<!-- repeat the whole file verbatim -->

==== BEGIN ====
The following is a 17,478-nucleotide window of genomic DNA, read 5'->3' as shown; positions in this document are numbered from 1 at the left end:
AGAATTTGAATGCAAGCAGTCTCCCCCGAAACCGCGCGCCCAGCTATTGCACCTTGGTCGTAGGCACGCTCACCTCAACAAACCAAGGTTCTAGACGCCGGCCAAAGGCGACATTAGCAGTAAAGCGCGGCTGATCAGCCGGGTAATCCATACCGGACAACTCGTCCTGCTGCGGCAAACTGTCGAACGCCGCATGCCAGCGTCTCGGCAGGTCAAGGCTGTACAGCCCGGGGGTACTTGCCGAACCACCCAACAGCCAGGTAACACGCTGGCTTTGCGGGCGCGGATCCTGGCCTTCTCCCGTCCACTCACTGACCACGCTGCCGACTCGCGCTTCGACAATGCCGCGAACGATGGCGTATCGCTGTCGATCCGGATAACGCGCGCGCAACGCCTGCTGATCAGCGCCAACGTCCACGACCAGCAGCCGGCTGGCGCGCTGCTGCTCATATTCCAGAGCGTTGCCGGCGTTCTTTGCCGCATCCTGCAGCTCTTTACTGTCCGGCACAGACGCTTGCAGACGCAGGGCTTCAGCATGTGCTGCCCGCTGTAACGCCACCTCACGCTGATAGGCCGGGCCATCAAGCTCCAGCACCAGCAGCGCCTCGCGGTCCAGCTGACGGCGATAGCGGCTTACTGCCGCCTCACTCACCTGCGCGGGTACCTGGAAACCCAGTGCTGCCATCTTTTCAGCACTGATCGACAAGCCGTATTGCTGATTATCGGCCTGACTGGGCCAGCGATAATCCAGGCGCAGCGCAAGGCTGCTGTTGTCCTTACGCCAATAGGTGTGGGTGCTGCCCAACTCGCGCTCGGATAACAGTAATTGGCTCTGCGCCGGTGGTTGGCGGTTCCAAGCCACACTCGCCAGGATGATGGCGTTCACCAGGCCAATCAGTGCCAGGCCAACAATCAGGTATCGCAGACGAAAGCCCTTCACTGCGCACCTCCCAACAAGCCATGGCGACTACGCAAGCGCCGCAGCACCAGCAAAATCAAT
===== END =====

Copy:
The following is a 17,478-nucleotide window of genomic DNA, read 5'->3' as shown; positions in this document are numbered from 1 at the left end:
AGAATTTGAATGCAAGCAGTCTCCCCCGAAACCGCGCGCCCAGCTATTGCACCTTGGTCGTAGGCACGCTCACCTCAACAAACCAAGGTTCTAGACGCCGGCCAAAGGCGACATTAGCAGTAAAGCGCGGCTGATCAGCCGGGTAATCCATACCGGACAACTCGTCCTGCTGCGGCAAACTGTCGAACGCCGCATGCCAGCGTCTCGGCAGGTCAAGGCTGTACAGCCCGGGGGTACTTGCCGAACCACCCAACAGCCAGGTAACACGCTGGCTTTGCGGGCGCGGATCCTGGCCTTCTCCCGTCCACTCACTGACCACGCTGCCGACTCGCGCTTCGACAATGCCGCGAACGATGGCGTATCGCTGTCGATCCGGATAACGCGCGCGCAACGCCTGCTGATCAGCGCCAACGTCCACGACCAGCAGCCGGCTGGCGCGCTGCTGCTCATATTCCAGAGCGTTGCCGGCGTTCTTTGCCGCATCCTGCAGCTCTTTACTGTCCGGCACAGACGCTTGCAGACGCAGGGCTTCAGCATGTGCTGCCCGCTGTAACGCCACCTCACGCTGATAGGCCGGGCCATCAAGCTCCAGCACCAGCAGCGCCTCGCGGTCCAGCTGACGGCGATAGCGGCTTACTGCCGCCTCACTCACCTGCGCGGGTACCTGGAAACCCAGTGCTGCCATCTTTTCAGCACTGATCGACAAGCCGTATTGCTGATTATCGGCCTGACTGGGCCAGCGATAATCCAGGCGCAGCGCAAGGCTGCTGTTGTCCTTACGCCAATAGGTGTGGGTGCTGCCCAACTCGCGCTCGGATAACAGTAATTGGCTCTGCGCCGGTGGTTGGCGGTTCCAAGCCACACTCGCCAGGATGATGGCGTTCACCAGGCCAATCAGTGCCAGGCCAACAATCAGGTATCGCAGACGAAAGCCCTTCACTGCGCACCTCCCAACAAGCCATGGCGACTACGCAAGCGCCGCAGCACCAGCAAAATCAAT